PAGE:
Phosphor imaging plate system classes are derived from EN584 (or ISO 11699, ASTM E1815-96, JIS K 7627-97) on the basis of the Signal-to-Noise Ratio (SNR) (see Table 8). Detailed guidelines are given on how to determine the exposure time to provide the specified SNR. Even with the same CR-phosphor imaging plate (IP) and scanner, different IP-classes can be obtained by using different exposure times, if the homogeneity of the phosphor layer is sufficient. Furthermore, a minimum lead filter thickness is specified to reduce the influence of scattered radiation (table 7), which is generally more intensive than for X-ray film.
|Screen for film||27 mm|
|Screen for IP's||100 mm|
|1 mm Pb|
0.5 mm Fe
|Specific contrast for|
IP's to film
|Table 7: Equivalent screen thickness for IP's(BAS III)|
|IP System classes|
|System class||Minimum |
|Table 8: IP-scanner system classes, depending on the minimum SNR|
Further activities for DIR-standardization are the "standard data format" and "Computed Tomography". The standard data format was the attempt to unify and simplify the manifold of available data formats for NDT technology. This is a very difficult task, because different data formats are already installed in a variety of equipment and used for different applications. The original intend to develop a standard was changed to the publication of a technical CEN report, consisting of two parts: part 1 "General format for NDE data", part 2 "...application programming interfaces" . The ASTM has opened a new project with a similar goal. The data format DICOM, which is widely used in medical applications, shall be modified to NDT-applications under the name DICONDE.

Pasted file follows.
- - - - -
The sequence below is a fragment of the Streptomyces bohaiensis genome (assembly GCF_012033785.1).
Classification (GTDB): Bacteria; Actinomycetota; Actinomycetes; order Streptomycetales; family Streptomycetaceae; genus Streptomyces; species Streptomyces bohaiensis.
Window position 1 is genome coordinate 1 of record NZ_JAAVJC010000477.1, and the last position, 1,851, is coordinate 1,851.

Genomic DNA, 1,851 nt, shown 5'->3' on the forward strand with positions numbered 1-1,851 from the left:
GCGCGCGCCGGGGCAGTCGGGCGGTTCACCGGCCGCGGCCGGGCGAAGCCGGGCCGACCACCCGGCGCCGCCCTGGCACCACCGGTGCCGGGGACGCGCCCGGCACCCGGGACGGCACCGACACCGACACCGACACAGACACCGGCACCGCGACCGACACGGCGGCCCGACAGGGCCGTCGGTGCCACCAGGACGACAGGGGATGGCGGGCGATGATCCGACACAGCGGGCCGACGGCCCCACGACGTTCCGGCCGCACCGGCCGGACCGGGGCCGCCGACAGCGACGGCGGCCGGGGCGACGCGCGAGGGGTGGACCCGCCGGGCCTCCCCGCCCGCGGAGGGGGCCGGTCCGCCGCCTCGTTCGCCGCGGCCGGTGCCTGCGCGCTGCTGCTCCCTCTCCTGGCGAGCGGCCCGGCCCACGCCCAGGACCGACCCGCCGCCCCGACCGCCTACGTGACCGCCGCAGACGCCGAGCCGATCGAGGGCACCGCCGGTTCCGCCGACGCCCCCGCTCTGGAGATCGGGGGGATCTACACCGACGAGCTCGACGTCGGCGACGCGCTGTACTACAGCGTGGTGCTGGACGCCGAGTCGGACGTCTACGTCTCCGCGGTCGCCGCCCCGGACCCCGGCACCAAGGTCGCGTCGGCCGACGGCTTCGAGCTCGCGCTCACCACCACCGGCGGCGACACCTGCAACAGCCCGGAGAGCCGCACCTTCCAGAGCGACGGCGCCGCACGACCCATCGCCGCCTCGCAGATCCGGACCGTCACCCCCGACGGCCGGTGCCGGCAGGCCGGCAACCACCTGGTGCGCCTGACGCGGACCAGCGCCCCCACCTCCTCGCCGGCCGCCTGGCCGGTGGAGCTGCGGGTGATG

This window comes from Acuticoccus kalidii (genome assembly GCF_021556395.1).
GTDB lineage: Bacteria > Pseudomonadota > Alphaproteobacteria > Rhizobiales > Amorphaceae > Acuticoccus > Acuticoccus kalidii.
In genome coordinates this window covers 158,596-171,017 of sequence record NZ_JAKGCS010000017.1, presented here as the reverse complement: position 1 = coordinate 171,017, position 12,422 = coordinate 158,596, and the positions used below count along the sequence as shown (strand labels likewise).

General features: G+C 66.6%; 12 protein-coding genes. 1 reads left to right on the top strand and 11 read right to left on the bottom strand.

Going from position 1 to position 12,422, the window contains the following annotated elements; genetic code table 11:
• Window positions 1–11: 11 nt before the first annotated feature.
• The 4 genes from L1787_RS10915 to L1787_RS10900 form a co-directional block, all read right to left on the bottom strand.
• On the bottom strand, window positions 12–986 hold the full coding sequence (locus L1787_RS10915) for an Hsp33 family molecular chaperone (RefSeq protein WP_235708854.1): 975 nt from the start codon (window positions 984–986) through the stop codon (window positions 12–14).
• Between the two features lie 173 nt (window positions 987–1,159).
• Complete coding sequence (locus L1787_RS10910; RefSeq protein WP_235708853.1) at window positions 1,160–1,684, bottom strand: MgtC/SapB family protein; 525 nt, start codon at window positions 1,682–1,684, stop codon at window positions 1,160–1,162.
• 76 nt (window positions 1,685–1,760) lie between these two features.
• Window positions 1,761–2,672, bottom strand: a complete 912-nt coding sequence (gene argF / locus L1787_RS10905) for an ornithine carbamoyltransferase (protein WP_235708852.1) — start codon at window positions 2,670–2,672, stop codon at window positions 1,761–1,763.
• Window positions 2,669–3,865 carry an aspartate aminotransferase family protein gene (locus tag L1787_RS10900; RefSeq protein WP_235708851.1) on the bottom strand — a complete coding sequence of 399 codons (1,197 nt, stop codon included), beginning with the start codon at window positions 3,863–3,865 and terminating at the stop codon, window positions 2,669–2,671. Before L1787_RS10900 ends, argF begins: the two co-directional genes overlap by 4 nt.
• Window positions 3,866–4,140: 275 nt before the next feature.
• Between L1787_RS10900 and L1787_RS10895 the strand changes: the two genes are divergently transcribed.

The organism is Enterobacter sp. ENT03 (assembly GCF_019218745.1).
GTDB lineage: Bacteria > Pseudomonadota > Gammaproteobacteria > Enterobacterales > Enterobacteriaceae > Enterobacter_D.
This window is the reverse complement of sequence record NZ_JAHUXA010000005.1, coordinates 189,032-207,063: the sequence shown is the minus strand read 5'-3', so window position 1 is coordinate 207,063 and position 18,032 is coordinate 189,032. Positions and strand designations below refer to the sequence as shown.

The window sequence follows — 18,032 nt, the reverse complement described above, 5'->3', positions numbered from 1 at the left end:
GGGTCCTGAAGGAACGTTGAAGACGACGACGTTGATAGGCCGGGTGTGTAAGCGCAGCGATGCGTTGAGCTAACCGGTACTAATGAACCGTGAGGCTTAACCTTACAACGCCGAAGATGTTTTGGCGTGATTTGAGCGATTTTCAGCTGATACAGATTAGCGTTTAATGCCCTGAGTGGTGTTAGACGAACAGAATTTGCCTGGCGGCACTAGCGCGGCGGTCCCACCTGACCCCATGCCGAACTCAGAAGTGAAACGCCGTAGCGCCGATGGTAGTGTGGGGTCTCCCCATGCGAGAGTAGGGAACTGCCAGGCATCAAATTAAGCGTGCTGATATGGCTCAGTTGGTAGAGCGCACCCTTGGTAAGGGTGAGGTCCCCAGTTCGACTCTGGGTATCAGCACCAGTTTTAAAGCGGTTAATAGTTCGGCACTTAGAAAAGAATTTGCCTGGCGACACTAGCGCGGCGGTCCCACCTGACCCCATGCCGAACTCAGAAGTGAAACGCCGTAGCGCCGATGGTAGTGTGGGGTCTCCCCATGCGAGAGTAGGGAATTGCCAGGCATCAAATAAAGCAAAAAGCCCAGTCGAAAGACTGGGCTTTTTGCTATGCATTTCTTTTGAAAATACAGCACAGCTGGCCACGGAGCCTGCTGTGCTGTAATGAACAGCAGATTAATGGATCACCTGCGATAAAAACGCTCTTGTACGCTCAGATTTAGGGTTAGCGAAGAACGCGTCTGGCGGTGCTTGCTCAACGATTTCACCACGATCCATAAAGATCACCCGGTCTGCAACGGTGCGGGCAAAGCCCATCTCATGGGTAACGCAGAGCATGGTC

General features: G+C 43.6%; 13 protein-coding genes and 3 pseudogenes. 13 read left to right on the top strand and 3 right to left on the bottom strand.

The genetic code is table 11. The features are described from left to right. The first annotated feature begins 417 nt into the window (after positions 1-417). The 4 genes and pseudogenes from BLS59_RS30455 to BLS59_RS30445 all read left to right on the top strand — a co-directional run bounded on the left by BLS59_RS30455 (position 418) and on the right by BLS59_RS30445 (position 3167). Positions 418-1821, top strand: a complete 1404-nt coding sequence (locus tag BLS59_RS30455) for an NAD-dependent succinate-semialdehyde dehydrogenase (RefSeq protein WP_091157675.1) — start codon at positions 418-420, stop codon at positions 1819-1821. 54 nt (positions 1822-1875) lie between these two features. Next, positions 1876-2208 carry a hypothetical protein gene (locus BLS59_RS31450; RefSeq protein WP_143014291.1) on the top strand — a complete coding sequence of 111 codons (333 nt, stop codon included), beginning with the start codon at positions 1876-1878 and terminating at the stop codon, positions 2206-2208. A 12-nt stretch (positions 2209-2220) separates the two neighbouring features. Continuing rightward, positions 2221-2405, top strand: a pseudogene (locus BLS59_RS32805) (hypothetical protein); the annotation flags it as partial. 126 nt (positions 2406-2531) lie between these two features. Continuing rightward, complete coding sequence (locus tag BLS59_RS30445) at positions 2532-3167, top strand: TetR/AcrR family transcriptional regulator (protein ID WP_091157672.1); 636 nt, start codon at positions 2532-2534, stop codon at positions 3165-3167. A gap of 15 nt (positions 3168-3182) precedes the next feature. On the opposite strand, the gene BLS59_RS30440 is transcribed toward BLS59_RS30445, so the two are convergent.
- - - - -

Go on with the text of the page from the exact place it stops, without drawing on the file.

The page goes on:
Computed Tomography (CT) is a method which is routinely used in medicine. Now it can be observed that CT becomes a more and more established method for NDT-applications. Therefore, corresponding standards were developed during the last fifty years by ASTM.
The following ASTM - Standards are valid:
|CT Examination||E 1570-95a|
|CT Examination of Castings||E 1814-96|
|Measurement of CT System Performance||E 1695-95|
|CT Imaging||E 1441-97|
|CT System Selection||E 1672-95|
|Calibrating and Measuring CT Density||E 1935-97|
|X-Ray Compton Scatter Tomography||E 1931-97|
The most of these standards were submitted to ISO.
|© NDT.net - email@example.com|||Top||